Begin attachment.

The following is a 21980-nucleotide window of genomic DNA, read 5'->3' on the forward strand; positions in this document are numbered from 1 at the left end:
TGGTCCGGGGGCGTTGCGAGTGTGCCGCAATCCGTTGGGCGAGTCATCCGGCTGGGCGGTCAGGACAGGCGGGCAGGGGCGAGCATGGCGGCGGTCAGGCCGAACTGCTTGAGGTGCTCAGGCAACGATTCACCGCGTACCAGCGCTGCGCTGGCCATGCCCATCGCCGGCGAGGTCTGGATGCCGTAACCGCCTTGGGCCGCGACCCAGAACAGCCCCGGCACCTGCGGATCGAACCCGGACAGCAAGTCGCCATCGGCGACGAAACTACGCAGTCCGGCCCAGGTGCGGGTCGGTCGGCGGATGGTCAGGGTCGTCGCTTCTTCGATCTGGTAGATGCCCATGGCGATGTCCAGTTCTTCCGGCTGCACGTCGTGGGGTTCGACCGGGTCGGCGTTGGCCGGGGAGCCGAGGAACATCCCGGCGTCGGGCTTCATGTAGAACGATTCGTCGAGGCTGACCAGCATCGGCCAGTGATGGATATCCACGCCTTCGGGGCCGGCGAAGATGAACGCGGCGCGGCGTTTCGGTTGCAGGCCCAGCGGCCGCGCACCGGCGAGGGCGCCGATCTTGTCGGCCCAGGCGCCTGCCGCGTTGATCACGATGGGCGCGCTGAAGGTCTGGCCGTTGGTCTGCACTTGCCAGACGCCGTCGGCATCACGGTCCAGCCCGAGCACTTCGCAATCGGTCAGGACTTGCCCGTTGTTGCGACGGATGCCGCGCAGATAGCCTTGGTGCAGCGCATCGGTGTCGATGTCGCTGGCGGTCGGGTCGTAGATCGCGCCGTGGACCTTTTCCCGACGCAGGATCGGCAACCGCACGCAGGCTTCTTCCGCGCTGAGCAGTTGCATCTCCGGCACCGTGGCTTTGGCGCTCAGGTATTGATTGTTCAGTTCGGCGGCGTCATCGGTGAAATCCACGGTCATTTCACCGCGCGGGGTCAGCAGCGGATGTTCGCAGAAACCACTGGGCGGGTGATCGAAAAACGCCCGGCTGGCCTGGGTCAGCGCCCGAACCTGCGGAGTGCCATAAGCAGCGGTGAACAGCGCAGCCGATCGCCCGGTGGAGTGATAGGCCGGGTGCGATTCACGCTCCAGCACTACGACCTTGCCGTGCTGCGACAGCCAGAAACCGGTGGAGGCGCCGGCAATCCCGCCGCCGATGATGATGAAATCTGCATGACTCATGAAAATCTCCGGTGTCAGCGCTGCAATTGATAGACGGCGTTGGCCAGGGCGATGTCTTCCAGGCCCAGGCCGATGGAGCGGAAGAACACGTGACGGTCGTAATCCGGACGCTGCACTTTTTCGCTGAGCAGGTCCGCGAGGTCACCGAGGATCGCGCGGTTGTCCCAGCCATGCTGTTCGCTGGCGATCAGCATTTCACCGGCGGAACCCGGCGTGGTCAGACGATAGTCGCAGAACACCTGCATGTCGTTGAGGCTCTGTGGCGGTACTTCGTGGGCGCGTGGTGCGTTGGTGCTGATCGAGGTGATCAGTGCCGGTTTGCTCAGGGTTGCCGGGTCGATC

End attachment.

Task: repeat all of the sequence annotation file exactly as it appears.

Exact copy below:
The following is a 21980-nucleotide window of genomic DNA, read 5'->3' on the forward strand; positions in this document are numbered from 1 at the left end:
TGGTCCGGGGGCGTTGCGAGTGTGCCGCAATCCGTTGGGCGAGTCATCCGGCTGGGCGGTCAGGACAGGCGGGCAGGGGCGAGCATGGCGGCGGTCAGGCCGAACTGCTTGAGGTGCTCAGGCAACGATTCACCGCGTACCAGCGCTGCGCTGGCCATGCCCATCGCCGGCGAGGTCTGGATGCCGTAACCGCCTTGGGCCGCGACCCAGAACAGCCCCGGCACCTGCGGATCGAACCCGGACAGCAAGTCGCCATCGGCGACGAAACTACGCAGTCCGGCCCAGGTGCGGGTCGGTCGGCGGATGGTCAGGGTCGTCGCTTCTTCGATCTGGTAGATGCCCATGGCGATGTCCAGTTCTTCCGGCTGCACGTCGTGGGGTTCGACCGGGTCGGCGTTGGCCGGGGAGCCGAGGAACATCCCGGCGTCGGGCTTCATGTAGAACGATTCGTCGAGGCTGACCAGCATCGGCCAGTGATGGATATCCACGCCTTCGGGGCCGGCGAAGATGAACGCGGCGCGGCGTTTCGGTTGCAGGCCCAGCGGCCGCGCACCGGCGAGGGCGCCGATCTTGTCGGCCCAGGCGCCTGCCGCGTTGATCACGATGGGCGCGCTGAAGGTCTGGCCGTTGGTCTGCACTTGCCAGACGCCGTCGGCATCACGGTCCAGCCCGAGCACTTCGCAATCGGTCAGGACTTGCCCGTTGTTGCGACGGATGCCGCGCAGATAGCCTTGGTGCAGCGCATCGGTGTCGATGTCGCTGGCGGTCGGGTCGTAGATCGCGCCGTGGACCTTTTCCCGACGCAGGATCGGCAACCGCACGCAGGCTTCTTCCGCGCTGAGCAGTTGCATCTCCGGCACCGTGGCTTTGGCGCTCAGGTATTGATTGTTCAGTTCGGCGGCGTCATCGGTGAAATCCACGGTCATTTCACCGCGCGGGGTCAGCAGCGGATGTTCGCAGAAACCACTGGGCGGGTGATCGAAAAACGCCCGGCTGGCCTGGGTCAGCGCCCGAACCTGCGGAGTGCCATAAGCAGCGGTGAACAGCGCAGCCGATCGCCCGGTGGAGTGATAGGCCGGGTGCGATTCACGCTCCAGCACTACGACCTTGCCGTGCTGCGACAGCCAGAAACCGGTGGAGGCGCCGGCAATCCCGCCGCCGATGATGATGAAATCTGCATGACTCATGAAAATCTCCGGTGTCAGCGCTGCAATTGATAGACGGCGTTGGCCAGGGCGATGTCTTCCAGGCCCAGGCCGATGGAGCGGAAGAACACGTGACGGTCGTAATCCGGACGCTGCACTTTTTCGCTGAGCAGGTCCGCGAGGTCACCGAGGATCGCGCGGTTGTCCCAGCCATGCTGTTCGCTGGCGATCAGCATTTCACCGGCGGAACCCGGCGTGGTCAGACGATAGTCGCAGAACACCTGCATGTCGTTGAGGCTCTGTGGCGGTACTTCGTGGGCGCGTGGTGCGTTGGTGCTGATCGAGGTGATCAGTGCCGGTTTGCTCAGGGTTGCCGGGTCGATC